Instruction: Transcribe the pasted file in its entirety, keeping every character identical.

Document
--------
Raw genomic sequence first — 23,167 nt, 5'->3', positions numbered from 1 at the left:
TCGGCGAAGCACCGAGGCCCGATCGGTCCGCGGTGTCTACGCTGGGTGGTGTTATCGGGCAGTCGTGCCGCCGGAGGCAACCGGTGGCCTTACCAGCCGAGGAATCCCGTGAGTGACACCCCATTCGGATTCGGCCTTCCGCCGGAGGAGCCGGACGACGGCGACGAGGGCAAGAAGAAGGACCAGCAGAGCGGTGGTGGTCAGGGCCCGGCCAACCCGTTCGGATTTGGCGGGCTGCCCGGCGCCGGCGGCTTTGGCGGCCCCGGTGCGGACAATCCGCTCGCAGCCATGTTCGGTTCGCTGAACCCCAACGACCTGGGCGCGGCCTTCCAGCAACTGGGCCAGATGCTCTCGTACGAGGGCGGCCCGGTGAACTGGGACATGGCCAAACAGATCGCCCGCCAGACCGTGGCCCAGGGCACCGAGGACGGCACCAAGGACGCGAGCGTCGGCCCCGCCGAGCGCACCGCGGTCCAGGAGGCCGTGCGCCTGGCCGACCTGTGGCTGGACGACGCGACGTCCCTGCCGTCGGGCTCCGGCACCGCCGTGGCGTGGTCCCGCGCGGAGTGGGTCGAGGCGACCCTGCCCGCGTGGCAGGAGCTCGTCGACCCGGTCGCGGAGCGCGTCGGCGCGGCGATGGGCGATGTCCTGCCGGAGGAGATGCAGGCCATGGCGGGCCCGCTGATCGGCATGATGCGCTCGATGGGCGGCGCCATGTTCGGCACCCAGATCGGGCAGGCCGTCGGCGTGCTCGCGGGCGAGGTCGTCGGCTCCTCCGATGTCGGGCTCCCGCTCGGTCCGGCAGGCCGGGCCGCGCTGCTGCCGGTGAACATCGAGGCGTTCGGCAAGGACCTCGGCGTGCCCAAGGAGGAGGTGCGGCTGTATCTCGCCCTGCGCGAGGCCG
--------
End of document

Raw genomic sequence first — 23,167 nt, 5'->3', positions numbered from 1 at the left:
TCGGCGAAGCACCGAGGCCCGATCGGTCCGCGGTGTCTACGCTGGGTGGTGTTATCGGGCAGTCGTGCCGCCGGAGGCAACCGGTGGCCTTACCAGCCGAGGAATCCCGTGAGTGACACCCCATTCGGATTCGGCCTTCCGCCGGAGGAGCCGGACGACGGCGACGAGGGCAAGAAGAAGGACCAGCAGAGCGGTGGTGGTCAGGGCCCGGCCAACCCGTTCGGATTTGGCGGGCTGCCCGGCGCCGGCGGCTTTGGCGGCCCCGGTGCGGACAATCCGCTCGCAGCCATGTTCGGTTCGCTGAACCCCAACGACCTGGGCGCGGCCTTCCAGCAACTGGGCCAGATGCTCTCGTACGAGGGCGGCCCGGTGAACTGGGACATGGCCAAACAGATCGCCCGCCAGACCGTGGCCCAGGGCACCGAGGACGGCACCAAGGACGCGAGCGTCGGCCCCGCCGAGCGCACCGCGGTCCAGGAGGCCGTGCGCCTGGCCGACCTGTGGCTGGACGACGCGACGTCCCTGCCGTCGGGCTCCGGCACCGCCGTGGCGTGGTCCCGCGCGGAGTGGGTCGAGGCGACCCTGCCCGCGTGGCAGGAGCTCGTCGACCCGGTCGCGGAGCGCGTCGGCGCGGCGATGGGCGATGTCCTGCCGGAGGAGATGCAGGCCATGGCGGGCCCGCTGATCGGCATGATGCGCTCGATGGGCGGCGCCATGTTCGGCACCCAGATCGGGCAGGCCGTCGGCGTGCTCGCGGGCGAGGTCGTCGGCTCCTCCGATGTCGGGCTCCCGCTCGGTCCGGCAGGCCGGGCCGCGCTGCTGCCGGTGAACATCGAGGCGTTCGGCAAGGACCTCGGCGTGCCCAAGGAGGAGGTGCGGCTGTATCTCGCCCTGCGCGAGGCCG